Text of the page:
The number of BME MPs make up 7.8% of the new Parliament, which still does not reflect the population at large, where the figure is 14%. I come back to that Select Committee point, however: it is not just about having MPs in Parliament who are BME, but about what positions they hold. Are they party leaders, or in the Cabinet or shadow Cabinet? Are they the Chairs of Select Committees? The answer to the last question is: no, there are no BME Chairs of Select Committees.
To go back to the report, the rejection of quotas for women was disappointing, and so was the omission of a formal response to the Committee’s recommendation for Parliament to lead outreach initiatives. The Committee provided the Government with an opportunity to think boldly and to deliver an apolitical advocacy programme that could sell the virtues of life in Westminster to under-represented groups. By encouraging the political participation of traditionally marginalised and hard-to-reach groups, we can help to bring that focus to the forefront. In the end, diversifying candidates diversifies policies.
As a fellow colleague on the Select Committee, I thank the hon. Lady for her contribution to the work that we do. The educational outreach that Parliament does is fantastic, so one could argue that we already have an apolitical programme that hopefully is encouraging young people to be MPs in future. What the Committee suggested was really just an extension of that, was it not?
Yes, and I pay tribute to the right hon. Lady as Chair of the Committee. The Committee works very well together and constructively, and its members are from all political backgrounds—people have different viewpoints, but we do a good job. She is absolutely right. What we want is an extension of something that already exists. We do not think it is a huge ask. I fear that, given the progress required, until statutory enforcement is seriously considered even for just an interim period, we will not achieve our goals.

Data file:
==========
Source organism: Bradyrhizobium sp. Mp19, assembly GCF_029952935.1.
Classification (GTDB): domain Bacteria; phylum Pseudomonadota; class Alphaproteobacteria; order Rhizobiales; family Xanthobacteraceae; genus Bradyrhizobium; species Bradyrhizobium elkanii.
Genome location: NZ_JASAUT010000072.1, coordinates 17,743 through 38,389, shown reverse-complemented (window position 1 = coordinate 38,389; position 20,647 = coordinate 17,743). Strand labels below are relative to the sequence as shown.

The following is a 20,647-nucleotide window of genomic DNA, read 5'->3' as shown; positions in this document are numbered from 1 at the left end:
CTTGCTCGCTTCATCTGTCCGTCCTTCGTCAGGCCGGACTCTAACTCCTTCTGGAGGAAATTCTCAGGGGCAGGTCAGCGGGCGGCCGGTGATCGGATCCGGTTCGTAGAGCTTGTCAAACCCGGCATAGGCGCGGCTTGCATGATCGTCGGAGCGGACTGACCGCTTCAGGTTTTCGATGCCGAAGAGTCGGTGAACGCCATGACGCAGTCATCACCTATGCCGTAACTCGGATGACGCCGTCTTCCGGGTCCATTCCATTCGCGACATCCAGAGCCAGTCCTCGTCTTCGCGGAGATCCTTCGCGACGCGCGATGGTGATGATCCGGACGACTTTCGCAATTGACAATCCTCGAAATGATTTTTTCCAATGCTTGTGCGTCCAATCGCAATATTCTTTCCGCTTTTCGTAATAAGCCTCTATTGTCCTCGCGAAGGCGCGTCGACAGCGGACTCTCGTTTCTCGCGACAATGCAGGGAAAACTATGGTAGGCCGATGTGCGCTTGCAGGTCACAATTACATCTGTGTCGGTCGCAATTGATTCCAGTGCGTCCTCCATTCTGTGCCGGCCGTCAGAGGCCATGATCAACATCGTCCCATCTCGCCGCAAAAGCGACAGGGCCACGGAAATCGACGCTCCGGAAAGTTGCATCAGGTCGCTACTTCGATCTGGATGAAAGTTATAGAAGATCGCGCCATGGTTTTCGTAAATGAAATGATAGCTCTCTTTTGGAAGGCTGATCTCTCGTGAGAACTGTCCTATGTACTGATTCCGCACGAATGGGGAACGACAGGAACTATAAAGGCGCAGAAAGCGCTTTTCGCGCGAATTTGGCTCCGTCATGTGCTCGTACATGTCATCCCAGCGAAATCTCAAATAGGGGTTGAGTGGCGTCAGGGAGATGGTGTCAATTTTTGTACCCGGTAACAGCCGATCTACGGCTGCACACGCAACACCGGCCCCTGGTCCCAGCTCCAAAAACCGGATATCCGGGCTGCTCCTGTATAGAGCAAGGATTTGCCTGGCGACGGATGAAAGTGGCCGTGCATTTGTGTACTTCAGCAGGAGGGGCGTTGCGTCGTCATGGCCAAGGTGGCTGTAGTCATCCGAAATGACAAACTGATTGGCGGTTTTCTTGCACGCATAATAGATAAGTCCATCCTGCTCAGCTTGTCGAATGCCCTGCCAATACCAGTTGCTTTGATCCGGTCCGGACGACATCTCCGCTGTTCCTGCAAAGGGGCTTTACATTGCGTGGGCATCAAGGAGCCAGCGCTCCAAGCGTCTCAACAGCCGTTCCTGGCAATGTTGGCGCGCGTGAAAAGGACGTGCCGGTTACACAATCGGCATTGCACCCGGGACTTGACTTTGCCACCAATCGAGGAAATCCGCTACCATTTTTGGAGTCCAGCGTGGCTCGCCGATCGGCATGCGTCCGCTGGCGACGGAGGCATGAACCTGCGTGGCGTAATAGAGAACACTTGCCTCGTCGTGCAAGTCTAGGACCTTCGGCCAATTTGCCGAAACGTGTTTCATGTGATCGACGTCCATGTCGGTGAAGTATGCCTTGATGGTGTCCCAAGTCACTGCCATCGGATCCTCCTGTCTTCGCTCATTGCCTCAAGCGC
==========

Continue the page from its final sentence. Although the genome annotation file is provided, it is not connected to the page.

I will not take up too much more time because I know that lots of Members want to contribute to this important debate. Speaking as an ex-councillor, representing constituents at ward level provided me with experience and the belief that I could go on to do that on a constituency-wide basis. As such, the Committee’s recommendation that the Government update the Sex Discrimination (Election Candidates) Act 2002 to allow all-women shortlists for all elected mayoral and police and crime commissioner posts seems like a sensible proposal. The Government say that the evidence base for taking such a step is as yet under-developed. Since 2002, only two of the Labour party’s 18 elected mayors have been women. The Select Committee report shows that, in every major party, less than 40% of councillors are women. The evidence base seems to be the opposite of underdeveloped.